On one wall hangs a framed saying that reads, “Don’t ever complain about where you are because you’re the person that got yourself here. Love, Mom.” Handler’s mother, who died of cancer in 2006, said those words to her daughter a few years after Handler moved to Los Angeles. Handler was appearing on the reality prank show Girls Behaving Badly, but was complaining that she was too poor to quit her waitressing job. “She was like, ‘You got yourself there, so now I’m not going to listen to this,’ ” Handler recalls. “ ‘You should be celebrating the fact that you took a risk, that you moved to L.A. when you were 19.’ ”

When she was eight, Handler realized, perhaps for the first time, that there were haves and have-nots in this world, and realized that she wanted to have it all.

Handler slowly built a name for herself in the first decade of this century by guest starring on a few TV shows, honing her stand-up routine, and writing about her own life, including 2005’s My Horizontal Life: A Collection of One Night Stands and 2008’s Are You There, Vodka? It’s Me, Chelsea, the first two of her five non-fiction books to hit The New York Times’ bestseller list. Following her 2006 sketch comedy series,The Chelsea Handler Show, she broke into the male-dominated world of late night when she began hosting Chelsea Lately in 2007.

As Handler has taken on more responsibility—she also runs her own production company and book imprint—in her mom’s absence, she has taken to giving herself similarly no-nonsense pep talks. “Sometimes when there are like 80 people milling about you and you have four assistants or some obnoxious number of things, you’re thinking, ‘Okay, I put myself into this situation because obviously I think I can handle it, so fucking handle it,’ ” she says. Or she just delivers the shorter version: “All right, bitch, get your shit together.”

Handler is a product of talent, relentless promotion, and a work ethic that propels her forward. During her keynote address at the 2015 Forbes Women’s Summit, she declared, “I want to be the person that’s known to work the hardest,” attributing her success to putting in the legwork. “It’s not that I’m smarter. It’s not that I’m brighter or funnier. I just worked harder than anyone I knew was working.”

When asked where her drive comes from, she answers, “from seeing my parents be so lazy,” in her flat vocal delivery that makes it difficult to tell if she’s kidding. Then it becomes clear she’s not. “They had the worst work ethic. My dad just had ‘his own business,’ in quotes, and my mom would have a job for a couple months and then be like, ‘I’m not working anymore.’ Although somehow we were able to survive. I just thought, ‘I don’t ever want to worry about that. I don’t ever want to worry about a bill being paid.’ ”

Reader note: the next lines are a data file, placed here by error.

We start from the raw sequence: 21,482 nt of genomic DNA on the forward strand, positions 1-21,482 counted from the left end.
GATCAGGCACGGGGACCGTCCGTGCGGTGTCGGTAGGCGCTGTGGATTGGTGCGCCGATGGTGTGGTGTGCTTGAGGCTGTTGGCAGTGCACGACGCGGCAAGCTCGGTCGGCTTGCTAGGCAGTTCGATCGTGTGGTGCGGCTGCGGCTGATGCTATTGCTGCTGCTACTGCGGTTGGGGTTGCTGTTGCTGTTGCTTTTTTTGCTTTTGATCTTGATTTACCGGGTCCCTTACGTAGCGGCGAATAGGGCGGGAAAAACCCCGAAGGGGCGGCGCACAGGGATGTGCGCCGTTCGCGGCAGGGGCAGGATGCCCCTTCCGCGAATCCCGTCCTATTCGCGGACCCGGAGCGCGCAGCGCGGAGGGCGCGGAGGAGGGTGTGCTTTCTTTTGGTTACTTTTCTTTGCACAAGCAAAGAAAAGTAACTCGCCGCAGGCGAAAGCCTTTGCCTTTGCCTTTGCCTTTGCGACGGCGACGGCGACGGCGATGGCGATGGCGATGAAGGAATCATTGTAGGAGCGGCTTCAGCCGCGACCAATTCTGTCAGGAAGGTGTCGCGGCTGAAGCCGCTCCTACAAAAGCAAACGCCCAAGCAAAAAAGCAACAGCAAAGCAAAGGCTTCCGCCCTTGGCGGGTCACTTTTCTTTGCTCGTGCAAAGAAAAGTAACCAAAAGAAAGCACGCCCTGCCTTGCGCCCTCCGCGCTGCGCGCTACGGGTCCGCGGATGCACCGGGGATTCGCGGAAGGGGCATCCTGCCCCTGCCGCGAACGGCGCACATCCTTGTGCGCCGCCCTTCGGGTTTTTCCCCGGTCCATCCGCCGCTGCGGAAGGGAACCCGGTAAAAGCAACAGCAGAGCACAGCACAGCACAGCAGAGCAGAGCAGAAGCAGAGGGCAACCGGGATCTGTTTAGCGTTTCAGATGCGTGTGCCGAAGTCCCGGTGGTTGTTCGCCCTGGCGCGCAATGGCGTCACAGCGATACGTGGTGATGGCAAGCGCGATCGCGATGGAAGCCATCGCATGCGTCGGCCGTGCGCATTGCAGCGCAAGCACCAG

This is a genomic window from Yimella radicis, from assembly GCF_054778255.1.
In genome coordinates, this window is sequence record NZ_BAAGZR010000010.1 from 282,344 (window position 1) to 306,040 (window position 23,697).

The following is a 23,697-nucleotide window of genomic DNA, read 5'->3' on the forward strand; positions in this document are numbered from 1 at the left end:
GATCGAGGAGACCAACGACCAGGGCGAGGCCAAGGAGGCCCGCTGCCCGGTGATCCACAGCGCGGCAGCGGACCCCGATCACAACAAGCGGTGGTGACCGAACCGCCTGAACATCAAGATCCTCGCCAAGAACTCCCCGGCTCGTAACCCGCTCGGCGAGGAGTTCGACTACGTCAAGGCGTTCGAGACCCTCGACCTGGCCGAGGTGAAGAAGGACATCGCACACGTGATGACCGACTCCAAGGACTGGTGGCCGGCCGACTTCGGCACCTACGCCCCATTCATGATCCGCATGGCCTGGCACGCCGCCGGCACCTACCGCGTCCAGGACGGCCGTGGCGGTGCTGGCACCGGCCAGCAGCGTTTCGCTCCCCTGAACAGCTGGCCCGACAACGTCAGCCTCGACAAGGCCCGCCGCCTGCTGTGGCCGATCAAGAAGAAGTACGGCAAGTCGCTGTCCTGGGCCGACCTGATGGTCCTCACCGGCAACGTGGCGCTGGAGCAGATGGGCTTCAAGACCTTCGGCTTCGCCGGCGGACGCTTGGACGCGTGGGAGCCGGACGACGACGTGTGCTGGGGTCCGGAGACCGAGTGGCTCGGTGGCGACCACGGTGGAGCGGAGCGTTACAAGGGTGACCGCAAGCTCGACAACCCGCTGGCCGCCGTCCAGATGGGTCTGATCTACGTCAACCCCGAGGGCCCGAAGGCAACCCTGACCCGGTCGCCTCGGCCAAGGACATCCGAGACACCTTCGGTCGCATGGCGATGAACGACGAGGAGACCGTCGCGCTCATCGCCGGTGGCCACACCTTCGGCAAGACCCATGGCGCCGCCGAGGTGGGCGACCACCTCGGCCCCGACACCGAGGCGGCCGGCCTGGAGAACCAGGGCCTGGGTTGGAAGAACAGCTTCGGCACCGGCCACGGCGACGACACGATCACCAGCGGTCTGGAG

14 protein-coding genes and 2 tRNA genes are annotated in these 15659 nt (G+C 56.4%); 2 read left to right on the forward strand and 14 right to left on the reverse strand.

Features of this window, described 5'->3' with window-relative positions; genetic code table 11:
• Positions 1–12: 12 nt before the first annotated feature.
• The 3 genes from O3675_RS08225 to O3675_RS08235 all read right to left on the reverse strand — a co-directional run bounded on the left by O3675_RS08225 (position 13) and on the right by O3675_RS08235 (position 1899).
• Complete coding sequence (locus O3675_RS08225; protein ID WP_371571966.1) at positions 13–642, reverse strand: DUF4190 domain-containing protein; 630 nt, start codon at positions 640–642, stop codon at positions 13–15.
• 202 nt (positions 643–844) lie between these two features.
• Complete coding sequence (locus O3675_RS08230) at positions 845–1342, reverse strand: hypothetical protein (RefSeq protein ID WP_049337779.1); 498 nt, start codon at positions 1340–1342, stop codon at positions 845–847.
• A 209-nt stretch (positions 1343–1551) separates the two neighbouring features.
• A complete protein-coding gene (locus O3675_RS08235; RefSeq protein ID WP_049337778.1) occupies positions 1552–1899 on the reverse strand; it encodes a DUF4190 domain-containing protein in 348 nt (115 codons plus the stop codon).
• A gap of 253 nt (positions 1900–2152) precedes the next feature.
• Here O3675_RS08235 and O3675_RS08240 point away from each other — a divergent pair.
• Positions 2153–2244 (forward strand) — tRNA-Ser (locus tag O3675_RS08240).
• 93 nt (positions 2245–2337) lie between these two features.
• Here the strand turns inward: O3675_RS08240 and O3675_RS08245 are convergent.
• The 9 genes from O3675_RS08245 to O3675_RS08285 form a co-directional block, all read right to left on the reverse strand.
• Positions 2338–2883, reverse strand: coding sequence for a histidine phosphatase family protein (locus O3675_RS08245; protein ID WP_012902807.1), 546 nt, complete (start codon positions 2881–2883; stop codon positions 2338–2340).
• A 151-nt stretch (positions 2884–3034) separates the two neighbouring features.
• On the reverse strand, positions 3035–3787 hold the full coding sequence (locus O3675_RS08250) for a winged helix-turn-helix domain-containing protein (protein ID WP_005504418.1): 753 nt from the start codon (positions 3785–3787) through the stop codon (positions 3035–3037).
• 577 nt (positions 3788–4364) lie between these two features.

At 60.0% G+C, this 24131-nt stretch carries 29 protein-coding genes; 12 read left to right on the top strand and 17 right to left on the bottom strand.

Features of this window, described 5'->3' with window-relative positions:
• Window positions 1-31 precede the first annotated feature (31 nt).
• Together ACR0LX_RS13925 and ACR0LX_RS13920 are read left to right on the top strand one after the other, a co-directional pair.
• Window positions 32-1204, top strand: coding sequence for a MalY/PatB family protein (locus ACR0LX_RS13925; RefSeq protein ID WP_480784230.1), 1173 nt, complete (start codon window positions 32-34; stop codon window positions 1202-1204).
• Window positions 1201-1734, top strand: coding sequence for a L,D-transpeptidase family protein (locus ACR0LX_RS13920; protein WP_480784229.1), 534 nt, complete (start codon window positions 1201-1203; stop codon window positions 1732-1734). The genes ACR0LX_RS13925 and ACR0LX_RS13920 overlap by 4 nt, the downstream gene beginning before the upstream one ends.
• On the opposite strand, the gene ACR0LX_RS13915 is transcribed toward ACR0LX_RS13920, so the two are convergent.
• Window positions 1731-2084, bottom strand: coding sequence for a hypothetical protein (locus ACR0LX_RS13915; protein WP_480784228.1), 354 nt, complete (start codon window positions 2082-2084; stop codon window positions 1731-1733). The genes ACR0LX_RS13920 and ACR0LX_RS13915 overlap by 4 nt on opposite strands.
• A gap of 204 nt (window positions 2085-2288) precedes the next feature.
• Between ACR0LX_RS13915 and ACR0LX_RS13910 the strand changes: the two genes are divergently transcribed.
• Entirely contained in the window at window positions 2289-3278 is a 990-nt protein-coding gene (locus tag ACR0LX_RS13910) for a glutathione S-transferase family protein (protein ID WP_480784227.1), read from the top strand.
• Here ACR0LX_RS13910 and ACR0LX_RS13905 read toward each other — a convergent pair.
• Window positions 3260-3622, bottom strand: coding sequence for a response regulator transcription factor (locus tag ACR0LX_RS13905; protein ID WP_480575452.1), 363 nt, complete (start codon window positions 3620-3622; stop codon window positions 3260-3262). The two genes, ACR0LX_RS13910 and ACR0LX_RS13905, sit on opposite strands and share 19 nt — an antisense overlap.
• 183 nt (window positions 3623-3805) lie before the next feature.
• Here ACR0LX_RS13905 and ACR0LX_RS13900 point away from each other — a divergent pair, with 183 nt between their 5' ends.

When she was nine, her older brother died in a hiking accident and Handler, the centre of attention as the youngest of six kids, was pushed by her parents’ grief to the periphery. “I was the epicentre of the family and then I wasn’t,” says Handler, who has talked about how at that point she realized she couldn’t depend on others to care for her. “It was devastating, but no one was able to help each other. As a kid you don’t understand that two adults just lost their child; you’re just thinking about how it’s affected your life.”

“I want to be the person that’s known to work the hardest.”

If her parents’ lack of ambition coupled with her brother’s death left Handler determined to ensure her own financial independence, her decision to skip college left her with a lingering, self-professed fear that others would consider her dumb. An autodidact, she drops words like solipsisticmunificent, and coalescence into conversation.

“I don’t ever want anyone to think I’m stupid. It’s so important to constantly ask questions and to be learning,” she says. “When I read an article in The New York Times in the morning, I want to know what the fuck I’m reading. I don’t want to be like, ‘What? What is this?’ ” She contemplates going to college, but only as a potential Chelsea sketch. “I don’t really have time to go back.”

Currently single, Handler is open to the possibility of marriage, but is resolutely anti-kids. What little downtime she has is spent with friends, including Jennifer Aniston and Sandra Bullock. She prides herself on being a fiercely loyal pal because she knows what it feels like when friends don’t have your back. “I’ve been ignored before and I’ve had girlfriends that have disappointed me, and I just never want to be that girl,” she says. “I’ve had friends that I’ve gone to hell and back for, and then when something happened with me, they were nowhere to be found, and I’m like, ‘I will never be that person.’ I want somebody to call me when they need something.”

That extends to shilling for her friends’ projects. During a down moment during the photo shoot, she records a quick Instagram video to promote her friend Jenny Mollen’s new book, Live Fast Die Hot. A few days earlier, she pushed buddy Mandy Ingber’s yoga book, though she explains, “I would never do yoga. I don’t love yoga. I love Mandy.”

But for now her focus remains tightly on the show, which keeps her so busy that she jokes, “I don’t have time to bathe.” And she wouldn’t have it any other way because she has adult-sized things to accomplish with Chelsea. “I want to get this show to where it’s having global impact and where we’re making a difference—in an election, in human rights—and help beautiful causes and people that deserve to be acknowledged,” she says. “Use my fame and my platform and this opportunity for good and make the world a better place.”


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Post Date:

August 23, 2016